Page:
‘Twas the night of Dec. 3, when all through the Seton Hall campus there was darkness and cold, crisp air. But not for long.
Around 5 p.m., students, faculty, staff, alumni and their families began to fill the Green, strolling around and lining up for Gourmet Dining Services’ hot cocoa, a soft Seton Hall blue Santa hat and a holiday photo with the Pirate in a blue Santa suit. Classic holiday songs echoed throughout campus and President’s Hall was painted with snowflake lights and soft blue hues.
Forty-five minutes later, as the Green filled with people on the cold snow and the sidewalks, emcees Robin Cunningham, Associate Vice President of Student Services and Dean of Freshman Studies, and Winston Roberts, Associate Dean of Students, walked on stage with loud energy, as they began the University’s 10th annual tree lighting ceremony.
“There’s no better time than the Christmas season for the community to come together,” Cunningham said.
The annual holiday tradition, which in years past has received recognition for “Best College in America for Holiday Events” several times, was started by former President Gabriel Esteban. Over the years, the event has expanded with more activities, fundraisers and community service and performances.
Roberts said in a previous story that a lot of work goes into organizing the event, with plans beginning as early as September. This includes working with the campus grounds crew on putting lights around the tree, writing scripts, getting performers and planning with a production company.
The performances began with a few songs, one in French, sung by the Immaculate Conception Schola Cantorum, followed by the Seton Notes, the gospel choir and the Sapphires who performed a special dance to “Feliz Navidad.”
Then, the Gentleman of the Hall, an all-male a cappella group that recently opened the Christmas Spectacular at Radio City Music Hall in November, performed the Snow and Heat Miser songs from the movie “The Year Without a Santa Claus.” Adam Wirth sang the Snow Miser part while decked in a shiny silver suit while Joseph Walls battled him as Heat Miser in gold.
The performances concluded with the Seton Hall Pep Band and the University Choir.
Following a blessing of the tree by Campus Ministry Director Fr. Colin Kay, current President Joseph Nyre, who began his term at the University in August, spoke at his first-ever tree lighting as president.
“Now, good presidents know when to be brief and when to be long—I’ll be brief,” Nyre began, following a loud cheer from the audience.
“We know that Christmas at the Hall is more than carols and hot cocoa,” he continued. “We share our faith and we lend joy and help others—that’s who we are. We’re more than Pirates, we’re Seton Hall.”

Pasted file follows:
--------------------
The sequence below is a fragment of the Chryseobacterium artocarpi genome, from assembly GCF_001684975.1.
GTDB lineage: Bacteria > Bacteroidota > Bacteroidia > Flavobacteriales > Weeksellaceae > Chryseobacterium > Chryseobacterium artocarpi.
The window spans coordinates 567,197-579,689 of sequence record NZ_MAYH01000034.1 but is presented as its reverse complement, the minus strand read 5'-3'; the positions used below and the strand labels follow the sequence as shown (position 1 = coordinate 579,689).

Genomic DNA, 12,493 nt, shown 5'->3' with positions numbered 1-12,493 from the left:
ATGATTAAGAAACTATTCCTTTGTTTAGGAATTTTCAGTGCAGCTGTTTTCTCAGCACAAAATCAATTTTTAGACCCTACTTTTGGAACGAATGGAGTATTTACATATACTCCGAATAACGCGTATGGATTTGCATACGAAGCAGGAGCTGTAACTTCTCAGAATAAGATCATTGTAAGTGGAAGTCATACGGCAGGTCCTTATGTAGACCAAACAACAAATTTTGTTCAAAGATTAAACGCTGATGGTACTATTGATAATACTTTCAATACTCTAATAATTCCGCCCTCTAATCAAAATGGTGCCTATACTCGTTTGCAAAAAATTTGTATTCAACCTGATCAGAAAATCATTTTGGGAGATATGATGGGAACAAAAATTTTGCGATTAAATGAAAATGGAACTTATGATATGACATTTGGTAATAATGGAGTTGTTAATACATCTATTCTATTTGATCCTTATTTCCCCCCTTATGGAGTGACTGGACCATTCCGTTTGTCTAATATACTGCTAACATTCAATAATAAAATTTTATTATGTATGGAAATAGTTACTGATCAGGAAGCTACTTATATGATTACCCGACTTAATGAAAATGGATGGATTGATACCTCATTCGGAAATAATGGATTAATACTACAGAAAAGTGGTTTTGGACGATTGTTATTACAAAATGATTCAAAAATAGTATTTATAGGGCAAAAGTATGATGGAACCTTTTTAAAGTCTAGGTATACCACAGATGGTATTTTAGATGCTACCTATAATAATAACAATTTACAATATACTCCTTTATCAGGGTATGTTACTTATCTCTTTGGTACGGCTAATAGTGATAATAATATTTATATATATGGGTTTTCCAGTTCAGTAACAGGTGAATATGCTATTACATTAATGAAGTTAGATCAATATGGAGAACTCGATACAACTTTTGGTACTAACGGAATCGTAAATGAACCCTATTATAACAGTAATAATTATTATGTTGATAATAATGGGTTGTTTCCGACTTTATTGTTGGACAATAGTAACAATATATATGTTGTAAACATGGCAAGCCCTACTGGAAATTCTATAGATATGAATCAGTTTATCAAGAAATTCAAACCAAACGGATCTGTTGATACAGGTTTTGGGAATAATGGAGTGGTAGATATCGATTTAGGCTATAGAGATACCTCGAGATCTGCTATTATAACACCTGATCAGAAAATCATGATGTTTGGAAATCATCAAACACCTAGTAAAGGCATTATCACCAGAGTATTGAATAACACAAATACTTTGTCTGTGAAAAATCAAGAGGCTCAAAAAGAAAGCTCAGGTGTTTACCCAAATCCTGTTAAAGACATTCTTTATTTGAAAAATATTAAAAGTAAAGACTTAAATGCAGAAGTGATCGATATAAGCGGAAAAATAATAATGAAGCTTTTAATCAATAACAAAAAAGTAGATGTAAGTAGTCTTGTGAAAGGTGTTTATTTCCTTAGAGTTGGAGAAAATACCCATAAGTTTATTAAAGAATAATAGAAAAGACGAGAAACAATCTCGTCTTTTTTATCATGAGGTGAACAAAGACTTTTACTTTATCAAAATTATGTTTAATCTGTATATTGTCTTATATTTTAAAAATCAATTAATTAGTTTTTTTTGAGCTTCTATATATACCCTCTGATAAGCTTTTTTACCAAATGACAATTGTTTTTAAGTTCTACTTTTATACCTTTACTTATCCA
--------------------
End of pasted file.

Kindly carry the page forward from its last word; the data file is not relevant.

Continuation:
Nyre invited his wife (or “First Lady”) Kelli and three of his children to light the tree with him. In addition, he invited Shawna Cooper-Gibson, Vice President for Student Services; Taylor Soloman, a senior in the Stillman School of Business; Alex Medina Sosa, a senior and Gen 1 student; and Christos Paizis, co-president of the Young Alumni Club.
After Nyre and the audience went through a 10-second countdown, him and the guests pulled the lever, and the 60-foot Norway Spruce glowed as 40,620 LED lights in reds, greens and blues lit the tree.
Students said they generally enjoyed the event and wish they could have attended every year, like Joseph Paul, a freshman biology major. In the past two years, Paul has not been able to attend the tree lighting due to prior commitments and class.
“It was interesting,” Paul said. “I thought it was really cool seeing so many people come and actually getting into the holiday spirit. It was really cold.”
And while the tree lighting happens just right before the week of final exams, Paul said he loved the fact that everyone “could just relax” before exams begin.
He noted that even though the University is a Catholic school and celebrates Christmas, religion does not matter at a time like this when everyone comes together.
“They [Seton Hall] are very welcome to the fact that if you’re not celebrating Christmas or whether or not you’re a religious person—that doesn’t really matter,” he said. “It’s just the lighting and having the community come together that’s more important.”
Ryan Woodhams, a sophomore business and criminal justice major, said he really enjoyed the event overall. “It was a nice relaxing opportunity to get to spend time with some of my favorite people and be a part of the school spirit that makes SHU such an exciting place to call myself a student,” Woodhams said.
Woodhams added that he suggests the ceremony be shorter, especially in the cold temperatures. “I think people got restless being out in the cold for so long,” he said. “You saw a lot of people, including the group of which I was a part, flocking to Jubilee in order to maintain a decent view but also begin to warm up a little.”
Other than that, Woodhams said, the event was terrific.
Liam Oakes can be reached at email@example.com. Find him on Twitter @LM_Oakes.